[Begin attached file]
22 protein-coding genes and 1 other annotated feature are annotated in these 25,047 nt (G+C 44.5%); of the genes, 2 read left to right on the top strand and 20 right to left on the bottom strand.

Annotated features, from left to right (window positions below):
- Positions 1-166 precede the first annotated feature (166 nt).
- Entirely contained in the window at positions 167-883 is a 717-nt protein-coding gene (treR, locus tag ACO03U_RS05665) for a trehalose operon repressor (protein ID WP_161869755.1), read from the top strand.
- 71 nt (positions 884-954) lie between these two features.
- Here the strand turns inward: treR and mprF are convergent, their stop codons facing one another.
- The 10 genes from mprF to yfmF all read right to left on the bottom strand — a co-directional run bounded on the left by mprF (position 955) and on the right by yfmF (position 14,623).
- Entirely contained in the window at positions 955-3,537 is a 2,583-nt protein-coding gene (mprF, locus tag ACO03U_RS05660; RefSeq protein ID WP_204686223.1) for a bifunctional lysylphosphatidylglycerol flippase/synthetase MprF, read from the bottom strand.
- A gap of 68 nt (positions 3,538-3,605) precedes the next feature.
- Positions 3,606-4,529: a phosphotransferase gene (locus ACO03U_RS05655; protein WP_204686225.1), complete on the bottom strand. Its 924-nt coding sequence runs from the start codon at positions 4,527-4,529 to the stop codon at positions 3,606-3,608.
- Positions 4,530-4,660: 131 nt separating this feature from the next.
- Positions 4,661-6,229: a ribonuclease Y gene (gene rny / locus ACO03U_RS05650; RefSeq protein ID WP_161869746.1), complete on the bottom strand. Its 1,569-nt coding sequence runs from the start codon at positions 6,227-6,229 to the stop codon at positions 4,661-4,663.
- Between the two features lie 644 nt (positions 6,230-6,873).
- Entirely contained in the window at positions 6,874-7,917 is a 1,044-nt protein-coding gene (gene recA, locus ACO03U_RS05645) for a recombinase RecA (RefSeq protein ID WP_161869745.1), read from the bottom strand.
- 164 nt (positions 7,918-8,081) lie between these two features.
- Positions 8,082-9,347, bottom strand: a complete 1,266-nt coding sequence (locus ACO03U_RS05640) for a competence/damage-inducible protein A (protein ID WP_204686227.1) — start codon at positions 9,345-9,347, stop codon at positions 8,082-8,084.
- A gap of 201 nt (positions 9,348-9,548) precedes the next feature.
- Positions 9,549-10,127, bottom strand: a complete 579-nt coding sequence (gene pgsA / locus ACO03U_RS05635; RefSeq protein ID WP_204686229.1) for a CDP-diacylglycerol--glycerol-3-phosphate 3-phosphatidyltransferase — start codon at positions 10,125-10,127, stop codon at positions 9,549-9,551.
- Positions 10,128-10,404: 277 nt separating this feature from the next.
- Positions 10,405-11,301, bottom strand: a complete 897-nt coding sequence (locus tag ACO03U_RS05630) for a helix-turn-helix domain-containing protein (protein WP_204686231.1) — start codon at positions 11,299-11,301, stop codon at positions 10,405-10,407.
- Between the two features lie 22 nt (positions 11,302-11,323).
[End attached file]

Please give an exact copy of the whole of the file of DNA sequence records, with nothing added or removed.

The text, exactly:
22 protein-coding genes and 1 other annotated feature are annotated in these 25,047 nt (G+C 44.5%); of the genes, 2 read left to right on the top strand and 20 right to left on the bottom strand.

Annotated features, from left to right (window positions below):
- Positions 1-166 precede the first annotated feature (166 nt).
- Entirely contained in the window at positions 167-883 is a 717-nt protein-coding gene (treR, locus tag ACO03U_RS05665) for a trehalose operon repressor (protein ID WP_161869755.1), read from the top strand.
- 71 nt (positions 884-954) lie between these two features.
- Here the strand turns inward: treR and mprF are convergent, their stop codons facing one another.
- The 10 genes from mprF to yfmF all read right to left on the bottom strand — a co-directional run bounded on the left by mprF (position 955) and on the right by yfmF (position 14,623).
- Entirely contained in the window at positions 955-3,537 is a 2,583-nt protein-coding gene (mprF, locus tag ACO03U_RS05660; RefSeq protein ID WP_204686223.1) for a bifunctional lysylphosphatidylglycerol flippase/synthetase MprF, read from the bottom strand.
- A gap of 68 nt (positions 3,538-3,605) precedes the next feature.
- Positions 3,606-4,529: a phosphotransferase gene (locus ACO03U_RS05655; protein WP_204686225.1), complete on the bottom strand. Its 924-nt coding sequence runs from the start codon at positions 4,527-4,529 to the stop codon at positions 3,606-3,608.
- Positions 4,530-4,660: 131 nt separating this feature from the next.
- Positions 4,661-6,229: a ribonuclease Y gene (gene rny / locus ACO03U_RS05650; RefSeq protein ID WP_161869746.1), complete on the bottom strand. Its 1,569-nt coding sequence runs from the start codon at positions 6,227-6,229 to the stop codon at positions 4,661-4,663.
- Between the two features lie 644 nt (positions 6,230-6,873).
- Entirely contained in the window at positions 6,874-7,917 is a 1,044-nt protein-coding gene (gene recA, locus ACO03U_RS05645) for a recombinase RecA (RefSeq protein ID WP_161869745.1), read from the bottom strand.
- 164 nt (positions 7,918-8,081) lie between these two features.
- Positions 8,082-9,347, bottom strand: a complete 1,266-nt coding sequence (locus ACO03U_RS05640) for a competence/damage-inducible protein A (protein ID WP_204686227.1) — start codon at positions 9,345-9,347, stop codon at positions 8,082-8,084.
- A gap of 201 nt (positions 9,348-9,548) precedes the next feature.
- Positions 9,549-10,127, bottom strand: a complete 579-nt coding sequence (gene pgsA / locus ACO03U_RS05635; RefSeq protein ID WP_204686229.1) for a CDP-diacylglycerol--glycerol-3-phosphate 3-phosphatidyltransferase — start codon at positions 10,125-10,127, stop codon at positions 9,549-9,551.
- Positions 10,128-10,404: 277 nt separating this feature from the next.
- Positions 10,405-11,301, bottom strand: a complete 897-nt coding sequence (locus tag ACO03U_RS05630) for a helix-turn-helix domain-containing protein (protein WP_204686231.1) — start codon at positions 11,299-11,301, stop codon at positions 10,405-10,407.
- Between the two features lie 22 nt (positions 11,302-11,323).